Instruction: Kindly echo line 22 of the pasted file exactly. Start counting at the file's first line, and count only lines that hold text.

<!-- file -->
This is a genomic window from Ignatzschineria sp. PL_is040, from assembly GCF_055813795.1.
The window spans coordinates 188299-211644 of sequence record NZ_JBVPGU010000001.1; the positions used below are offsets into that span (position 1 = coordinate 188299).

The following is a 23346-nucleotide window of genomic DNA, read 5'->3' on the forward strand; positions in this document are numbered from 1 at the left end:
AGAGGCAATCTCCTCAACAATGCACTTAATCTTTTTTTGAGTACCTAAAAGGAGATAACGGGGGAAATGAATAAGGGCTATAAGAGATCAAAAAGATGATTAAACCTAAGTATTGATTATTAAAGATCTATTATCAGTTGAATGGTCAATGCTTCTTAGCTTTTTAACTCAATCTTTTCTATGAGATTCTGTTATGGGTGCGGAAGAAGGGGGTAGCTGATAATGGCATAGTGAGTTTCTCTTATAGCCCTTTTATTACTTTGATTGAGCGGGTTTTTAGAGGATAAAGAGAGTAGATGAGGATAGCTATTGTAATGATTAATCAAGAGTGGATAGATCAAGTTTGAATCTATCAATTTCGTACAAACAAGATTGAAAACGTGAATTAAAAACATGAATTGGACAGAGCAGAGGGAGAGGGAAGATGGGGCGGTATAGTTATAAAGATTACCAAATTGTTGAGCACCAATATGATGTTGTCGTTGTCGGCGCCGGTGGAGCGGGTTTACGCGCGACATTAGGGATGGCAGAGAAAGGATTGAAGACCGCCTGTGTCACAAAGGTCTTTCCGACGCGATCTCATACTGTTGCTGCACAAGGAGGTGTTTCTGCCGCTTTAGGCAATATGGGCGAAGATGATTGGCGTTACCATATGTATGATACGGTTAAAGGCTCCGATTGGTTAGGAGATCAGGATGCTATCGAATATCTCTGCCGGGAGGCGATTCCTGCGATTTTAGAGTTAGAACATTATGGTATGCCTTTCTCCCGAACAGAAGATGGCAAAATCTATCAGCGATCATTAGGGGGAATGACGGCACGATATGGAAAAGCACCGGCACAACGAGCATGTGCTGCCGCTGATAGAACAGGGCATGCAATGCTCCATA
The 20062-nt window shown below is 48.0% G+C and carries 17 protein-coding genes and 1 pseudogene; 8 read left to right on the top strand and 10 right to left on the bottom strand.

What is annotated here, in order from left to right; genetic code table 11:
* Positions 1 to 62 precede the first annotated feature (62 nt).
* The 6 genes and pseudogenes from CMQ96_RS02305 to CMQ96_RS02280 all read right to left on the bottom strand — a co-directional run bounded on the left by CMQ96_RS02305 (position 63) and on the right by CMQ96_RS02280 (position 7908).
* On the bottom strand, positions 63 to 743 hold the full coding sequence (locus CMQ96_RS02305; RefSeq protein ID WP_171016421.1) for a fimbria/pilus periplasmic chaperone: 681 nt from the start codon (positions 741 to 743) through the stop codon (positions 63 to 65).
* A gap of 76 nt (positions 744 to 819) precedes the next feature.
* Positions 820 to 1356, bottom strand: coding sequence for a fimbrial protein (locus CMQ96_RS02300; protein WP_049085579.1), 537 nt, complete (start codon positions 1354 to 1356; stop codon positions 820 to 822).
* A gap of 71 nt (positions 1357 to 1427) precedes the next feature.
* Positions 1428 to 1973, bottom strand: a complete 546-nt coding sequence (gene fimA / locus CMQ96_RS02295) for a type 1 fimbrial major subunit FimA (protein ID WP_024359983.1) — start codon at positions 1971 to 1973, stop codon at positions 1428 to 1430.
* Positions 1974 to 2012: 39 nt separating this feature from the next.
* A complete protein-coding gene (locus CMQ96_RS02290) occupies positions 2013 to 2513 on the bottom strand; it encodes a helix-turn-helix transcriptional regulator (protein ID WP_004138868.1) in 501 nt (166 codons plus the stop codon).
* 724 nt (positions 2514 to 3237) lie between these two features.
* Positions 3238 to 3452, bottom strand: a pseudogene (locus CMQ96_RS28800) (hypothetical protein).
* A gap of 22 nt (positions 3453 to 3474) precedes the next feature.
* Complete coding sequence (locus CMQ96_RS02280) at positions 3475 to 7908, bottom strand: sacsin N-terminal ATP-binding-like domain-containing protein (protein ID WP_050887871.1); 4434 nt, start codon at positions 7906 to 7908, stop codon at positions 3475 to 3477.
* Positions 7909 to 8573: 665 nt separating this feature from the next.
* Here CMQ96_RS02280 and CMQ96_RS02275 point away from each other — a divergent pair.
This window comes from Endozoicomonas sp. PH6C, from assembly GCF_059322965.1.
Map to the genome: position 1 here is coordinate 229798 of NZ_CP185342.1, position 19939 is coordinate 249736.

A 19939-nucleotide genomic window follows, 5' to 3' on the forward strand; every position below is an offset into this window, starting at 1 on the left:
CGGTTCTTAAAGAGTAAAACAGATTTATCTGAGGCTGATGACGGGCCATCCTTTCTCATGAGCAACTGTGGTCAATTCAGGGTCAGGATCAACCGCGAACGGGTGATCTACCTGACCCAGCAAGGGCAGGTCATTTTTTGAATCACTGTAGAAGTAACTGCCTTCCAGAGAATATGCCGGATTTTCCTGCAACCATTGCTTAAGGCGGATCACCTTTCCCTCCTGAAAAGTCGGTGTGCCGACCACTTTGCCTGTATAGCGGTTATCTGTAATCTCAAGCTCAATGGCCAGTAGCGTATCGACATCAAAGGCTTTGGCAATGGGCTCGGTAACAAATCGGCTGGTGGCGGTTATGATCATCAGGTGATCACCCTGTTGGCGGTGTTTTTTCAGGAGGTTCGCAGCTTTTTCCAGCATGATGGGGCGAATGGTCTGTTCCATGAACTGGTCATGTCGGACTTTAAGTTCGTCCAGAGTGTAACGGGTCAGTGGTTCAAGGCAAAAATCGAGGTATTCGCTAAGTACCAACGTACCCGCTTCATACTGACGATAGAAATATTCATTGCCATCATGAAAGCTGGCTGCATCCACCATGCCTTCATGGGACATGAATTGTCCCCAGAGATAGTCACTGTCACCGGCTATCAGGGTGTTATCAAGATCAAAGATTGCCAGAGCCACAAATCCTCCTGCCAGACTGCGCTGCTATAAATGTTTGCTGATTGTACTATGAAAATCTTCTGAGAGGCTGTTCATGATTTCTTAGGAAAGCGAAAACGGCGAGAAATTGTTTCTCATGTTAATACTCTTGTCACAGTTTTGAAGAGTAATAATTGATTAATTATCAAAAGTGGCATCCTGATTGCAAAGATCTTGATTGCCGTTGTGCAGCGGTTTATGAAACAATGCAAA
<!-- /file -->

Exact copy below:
This window comes from Endozoicomonas sp. PH6C, from assembly GCF_059322965.1.